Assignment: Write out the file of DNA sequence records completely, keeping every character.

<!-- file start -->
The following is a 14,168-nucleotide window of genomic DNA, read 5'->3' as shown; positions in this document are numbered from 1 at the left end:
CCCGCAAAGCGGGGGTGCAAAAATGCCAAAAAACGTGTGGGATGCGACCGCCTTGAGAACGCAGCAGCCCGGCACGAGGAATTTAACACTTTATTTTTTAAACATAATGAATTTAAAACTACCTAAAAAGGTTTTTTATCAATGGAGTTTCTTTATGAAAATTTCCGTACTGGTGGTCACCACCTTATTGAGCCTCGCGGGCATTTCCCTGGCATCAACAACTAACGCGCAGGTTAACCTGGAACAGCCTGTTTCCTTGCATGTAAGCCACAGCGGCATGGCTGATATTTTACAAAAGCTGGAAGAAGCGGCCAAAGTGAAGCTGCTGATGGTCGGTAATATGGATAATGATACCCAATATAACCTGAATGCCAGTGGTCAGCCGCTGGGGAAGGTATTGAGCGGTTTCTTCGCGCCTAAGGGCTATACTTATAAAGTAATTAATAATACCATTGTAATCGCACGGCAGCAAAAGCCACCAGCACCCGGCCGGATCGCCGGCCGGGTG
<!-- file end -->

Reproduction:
The following is a 14,168-nucleotide window of genomic DNA, read 5'->3' as shown; positions in this document are numbered from 1 at the left end:
CCCGCAAAGCGGGGGTGCAAAAATGCCAAAAAACGTGTGGGATGCGACCGCCTTGAGAACGCAGCAGCCCGGCACGAGGAATTTAACACTTTATTTTTTAAACATAATGAATTTAAAACTACCTAAAAAGGTTTTTTATCAATGGAGTTTCTTTATGAAAATTTCCGTACTGGTGGTCACCACCTTATTGAGCCTCGCGGGCATTTCCCTGGCATCAACAACTAACGCGCAGGTTAACCTGGAACAGCCTGTTTCCTTGCATGTAAGCCACAGCGGCATGGCTGATATTTTACAAAAGCTGGAAGAAGCGGCCAAAGTGAAGCTGCTGATGGTCGGTAATATGGATAATGATACCCAATATAACCTGAATGCCAGTGGTCAGCCGCTGGGGAAGGTATTGAGCGGTTTCTTCGCGCCTAAGGGCTATACTTATAAAGTAATTAATAATACCATTGTAATCGCACGGCAGCAAAAGCCACCAGCACCCGGCCGGATCGCCGGCCGGGTG